[Haskell-cafe] Clarification on proof section of HS: The Craft of FP

Ben Rudiak-Gould Benjamin.Rudiak-Gould at cl.cam.ac.uk
Tue May 3 19:32:53 EDT 2005

Echo Nolan wrote:
> 	My copy of HS: The Craft Of FP just arrived and I was reading
> section 8.5 about induction. On page 141, Simon Thompson gives a
> method of proving properties of functions on lists:
> 	1) Prove that the property holds for the null list
> 	2) Prove that the property holds for (x:xs) under the assumption
> 		that the property holds for xs.
> My question is this: what is the proof of
 > (P([]) and ( P(xs) => P(x:xs))) => P(xs)?

Forget all the other replies. :-) The *real* reason that induction is a 
valid method of proving properties of lists is that *lists are themselves 
defined inductively*. (Except they aren't in Haskell--but let's pretend 
we're talking about ML for the moment.)

In ML (with Haskell syntax), when you write

     data Nat = Zero | Succ Nat

what it means is something like this:

   1. Zero is in Nat.
   2. If x is in Nat, then Succ x is in Nat.
   3. Nat contains only such elements as can be proven to belong to it by
      rules 1 and 2.

For example, Succ Zero is in Nat. Proof: Zero is in Nat (1); if Zero is in 
Nat, then Succ Zero is in Nat (instantiation of (2)); Succ Zero is in Nat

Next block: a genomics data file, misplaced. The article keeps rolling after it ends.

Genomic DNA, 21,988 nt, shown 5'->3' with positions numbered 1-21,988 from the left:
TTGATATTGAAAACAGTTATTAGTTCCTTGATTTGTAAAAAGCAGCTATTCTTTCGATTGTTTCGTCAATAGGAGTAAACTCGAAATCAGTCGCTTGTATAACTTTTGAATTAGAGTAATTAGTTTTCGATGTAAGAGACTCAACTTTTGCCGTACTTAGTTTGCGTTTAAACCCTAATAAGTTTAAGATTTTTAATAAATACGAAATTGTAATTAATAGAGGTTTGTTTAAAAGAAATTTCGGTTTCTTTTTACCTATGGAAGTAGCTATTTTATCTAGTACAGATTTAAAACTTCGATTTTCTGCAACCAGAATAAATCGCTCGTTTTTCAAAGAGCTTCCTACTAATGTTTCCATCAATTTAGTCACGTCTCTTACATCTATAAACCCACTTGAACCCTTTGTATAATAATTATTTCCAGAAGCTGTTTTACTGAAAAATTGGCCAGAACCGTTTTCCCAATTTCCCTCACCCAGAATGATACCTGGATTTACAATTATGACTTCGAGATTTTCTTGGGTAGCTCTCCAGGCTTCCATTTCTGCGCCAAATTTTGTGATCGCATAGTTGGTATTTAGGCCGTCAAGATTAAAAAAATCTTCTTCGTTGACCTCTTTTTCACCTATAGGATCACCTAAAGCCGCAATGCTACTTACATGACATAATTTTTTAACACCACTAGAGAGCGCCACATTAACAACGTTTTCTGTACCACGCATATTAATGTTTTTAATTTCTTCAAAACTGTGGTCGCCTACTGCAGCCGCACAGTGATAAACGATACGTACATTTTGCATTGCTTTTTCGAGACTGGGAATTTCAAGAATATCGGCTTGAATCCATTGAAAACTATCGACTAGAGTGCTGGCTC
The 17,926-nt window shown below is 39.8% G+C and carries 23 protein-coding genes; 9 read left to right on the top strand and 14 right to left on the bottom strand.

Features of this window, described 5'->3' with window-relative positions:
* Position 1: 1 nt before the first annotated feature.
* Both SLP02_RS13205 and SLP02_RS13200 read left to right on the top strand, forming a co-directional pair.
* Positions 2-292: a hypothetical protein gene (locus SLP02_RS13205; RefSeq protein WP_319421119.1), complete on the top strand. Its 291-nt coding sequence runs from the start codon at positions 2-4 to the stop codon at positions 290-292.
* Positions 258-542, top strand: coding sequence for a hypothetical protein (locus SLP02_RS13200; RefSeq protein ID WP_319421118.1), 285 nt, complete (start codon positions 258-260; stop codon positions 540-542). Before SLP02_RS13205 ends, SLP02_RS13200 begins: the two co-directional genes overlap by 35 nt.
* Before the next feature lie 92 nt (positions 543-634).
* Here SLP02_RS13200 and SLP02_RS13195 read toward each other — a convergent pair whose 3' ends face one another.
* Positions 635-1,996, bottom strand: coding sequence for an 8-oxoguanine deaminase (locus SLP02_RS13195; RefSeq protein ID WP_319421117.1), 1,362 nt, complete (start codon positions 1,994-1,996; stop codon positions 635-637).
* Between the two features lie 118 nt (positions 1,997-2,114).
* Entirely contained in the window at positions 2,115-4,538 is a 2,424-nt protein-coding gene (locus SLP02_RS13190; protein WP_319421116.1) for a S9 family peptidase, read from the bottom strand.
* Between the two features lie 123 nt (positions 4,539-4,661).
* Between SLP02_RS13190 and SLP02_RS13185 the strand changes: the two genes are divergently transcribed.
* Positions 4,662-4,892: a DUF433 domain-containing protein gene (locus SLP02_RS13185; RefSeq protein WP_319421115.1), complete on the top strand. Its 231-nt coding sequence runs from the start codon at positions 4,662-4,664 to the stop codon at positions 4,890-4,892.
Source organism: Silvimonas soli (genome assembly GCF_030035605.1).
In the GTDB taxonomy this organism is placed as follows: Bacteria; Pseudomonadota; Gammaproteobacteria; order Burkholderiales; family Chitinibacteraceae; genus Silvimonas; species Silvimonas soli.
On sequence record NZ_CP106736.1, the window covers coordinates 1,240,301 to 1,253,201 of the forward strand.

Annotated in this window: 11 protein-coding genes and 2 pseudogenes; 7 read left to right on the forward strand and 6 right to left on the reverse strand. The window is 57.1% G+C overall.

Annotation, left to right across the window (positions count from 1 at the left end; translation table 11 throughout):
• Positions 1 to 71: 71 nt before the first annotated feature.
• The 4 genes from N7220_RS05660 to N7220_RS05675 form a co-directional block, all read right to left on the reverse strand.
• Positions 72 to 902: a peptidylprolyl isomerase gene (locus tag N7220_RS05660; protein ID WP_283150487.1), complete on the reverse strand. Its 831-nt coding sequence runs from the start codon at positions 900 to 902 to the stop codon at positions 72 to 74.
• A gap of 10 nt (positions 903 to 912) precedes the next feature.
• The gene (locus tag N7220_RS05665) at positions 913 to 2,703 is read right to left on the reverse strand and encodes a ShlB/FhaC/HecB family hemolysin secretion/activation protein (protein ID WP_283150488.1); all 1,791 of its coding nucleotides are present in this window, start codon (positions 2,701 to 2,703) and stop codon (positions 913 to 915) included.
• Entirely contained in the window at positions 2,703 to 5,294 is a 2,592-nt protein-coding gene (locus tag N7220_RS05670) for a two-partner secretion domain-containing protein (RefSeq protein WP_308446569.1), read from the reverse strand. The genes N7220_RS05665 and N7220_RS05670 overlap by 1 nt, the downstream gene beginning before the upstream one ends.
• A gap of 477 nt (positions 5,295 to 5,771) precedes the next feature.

(modus ponens). Note that this mirrors the way the value is actually 
constructed in program code (the Curry-Howard isomorphism).

Now, suppose you've proven

   A. P(Zero).
   B. P(x) => P(Succ x).

Let n be any element of Nat. By rule 3, there is a proof that n belongs to 
Nat. Take that proof, and replace every occurrence of "x is in Nat" with 
"P(x)". The result will be a proof of P(n).

In other words, the inductive structure of the type ensures that we can 
construct a proof of P(n) for any n in the type by gluing together a finite 
number of primitive pieces (one for each data constructor). This is why it's 
sufficient to prove just A and B, and why they have this particular form.

This doesn't work in Haskell because Haskell types aren't constructed in 
this way. It's harder to prove properties of types in Haskell (and fewer 
properties actually hold).

-- Ben

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